How To Rappel or Why You Need To Spread Your Legs (Not in a Nasty Way)

Rappelling Correctly

The abseil is perhaps the best part of climbing. It's the reward after the strenuous effort of reaching the top. It's what people who didn't do it think climbing is all about - it's the fun stuff.

However, if you want to enjoy the full pleasure of rappelling you must spread your legs... Oh yeah!

Let's talk geometry and make this sound more complicated than it really is. In other words, let's mathematically demonstrate why you need to spread your legs while rappelling. (I do get pretentious and overly scientific sometimes.)

You'll knock yourself out (literally) if you don't spread them
If you've tried to abseil down a rope and kept your feet close together you may have swung either to the left side or to right side, hitting your shoulders against the rock face. This happens for a very simple reason: when your feet are close they act as a single point of contact.

So one point consists of your feet on the cliff and the other point is your anchorage point where the rope is tied - it can be a chain lower off in a route, a tree on the cliff, etc. Now, imagine a line between these two points - this is the axis around which you swing when you have your feet too close (so close that they act as a single contact point).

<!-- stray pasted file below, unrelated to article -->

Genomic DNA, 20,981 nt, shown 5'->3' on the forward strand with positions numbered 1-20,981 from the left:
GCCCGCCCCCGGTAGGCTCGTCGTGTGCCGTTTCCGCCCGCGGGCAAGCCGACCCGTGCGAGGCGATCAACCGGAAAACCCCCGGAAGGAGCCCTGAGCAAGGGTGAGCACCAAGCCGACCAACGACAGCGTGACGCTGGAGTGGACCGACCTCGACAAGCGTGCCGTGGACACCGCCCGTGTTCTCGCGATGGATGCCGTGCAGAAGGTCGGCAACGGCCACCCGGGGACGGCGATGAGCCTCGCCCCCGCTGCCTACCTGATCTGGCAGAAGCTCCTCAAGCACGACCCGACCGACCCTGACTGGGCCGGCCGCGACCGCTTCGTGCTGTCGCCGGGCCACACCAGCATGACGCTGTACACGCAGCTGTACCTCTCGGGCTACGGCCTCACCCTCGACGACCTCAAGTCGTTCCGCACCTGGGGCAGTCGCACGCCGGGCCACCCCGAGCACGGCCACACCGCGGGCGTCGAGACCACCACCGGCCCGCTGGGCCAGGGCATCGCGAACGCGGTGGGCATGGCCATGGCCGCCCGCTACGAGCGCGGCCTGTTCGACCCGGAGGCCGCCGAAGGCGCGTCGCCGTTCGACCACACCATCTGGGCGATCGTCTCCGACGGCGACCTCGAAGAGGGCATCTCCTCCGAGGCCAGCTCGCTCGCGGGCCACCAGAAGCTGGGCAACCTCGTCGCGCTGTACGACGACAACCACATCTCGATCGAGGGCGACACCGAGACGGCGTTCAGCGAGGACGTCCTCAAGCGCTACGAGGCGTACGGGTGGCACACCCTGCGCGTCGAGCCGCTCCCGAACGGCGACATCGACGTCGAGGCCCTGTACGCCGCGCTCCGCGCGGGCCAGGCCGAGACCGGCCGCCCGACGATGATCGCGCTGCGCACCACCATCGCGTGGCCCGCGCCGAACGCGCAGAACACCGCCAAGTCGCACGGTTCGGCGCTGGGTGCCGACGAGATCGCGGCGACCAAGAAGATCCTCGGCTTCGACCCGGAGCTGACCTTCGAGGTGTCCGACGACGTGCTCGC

Why is that? Because two points determine an infinity of planes. As you can see in the image below, the two points are contained both in plane A as well as in plane B. And between these two planes there is that infinity of planes that we've just mentioned above. Rotate either of the planes around the axis made by the two points and you got yourself a new plane.

The axis is represented horizontal but in a real life rappel sitaution this axis is vertical.

Rappel Mathematics

Three points determine a single, unique plane
If your legs are spread and your feet are far apart, you enter a new, stable situation. The point on your harness on which you have your descender (abseil eight, Grigri, Reverso, etc.) is a distant corresponded of the anchorage point. That's why we'll consider the third point (see picture below post title) to be on your harness belay loop.

belay loop in climbing harness
Photo credit:

So yes, rappelling with your legs spread gives you more stability. It's a no brainer but the simple geometry lesson is supposed to make you understand the basic principle behind this stability.

There can only be just one plane which contains any three given points in space. Your two feet and your descending device create that plane, preventing you from swinging sideways.

As a beginner climber you will always be tempted to hold both your hands on the rope when you are being lowered by your partner (in top rope climbing for instance). So the usual thing you do when you begin to swing sideways - coz you keep your feet too close to each other - is to grasp even tighter that rope and just wait (or maybe close your eyes and scream as well) to... BANG! You hit the wall with your hip, shoulder and say to yourself: Gee, climbing is dangerous...

Don't feel embarrassed. We all went through it. :-) Remember the three points of contact rule, spread your legs and you 'll be fine.

So, did you enjoy your first abseil? What about your geometry classes?

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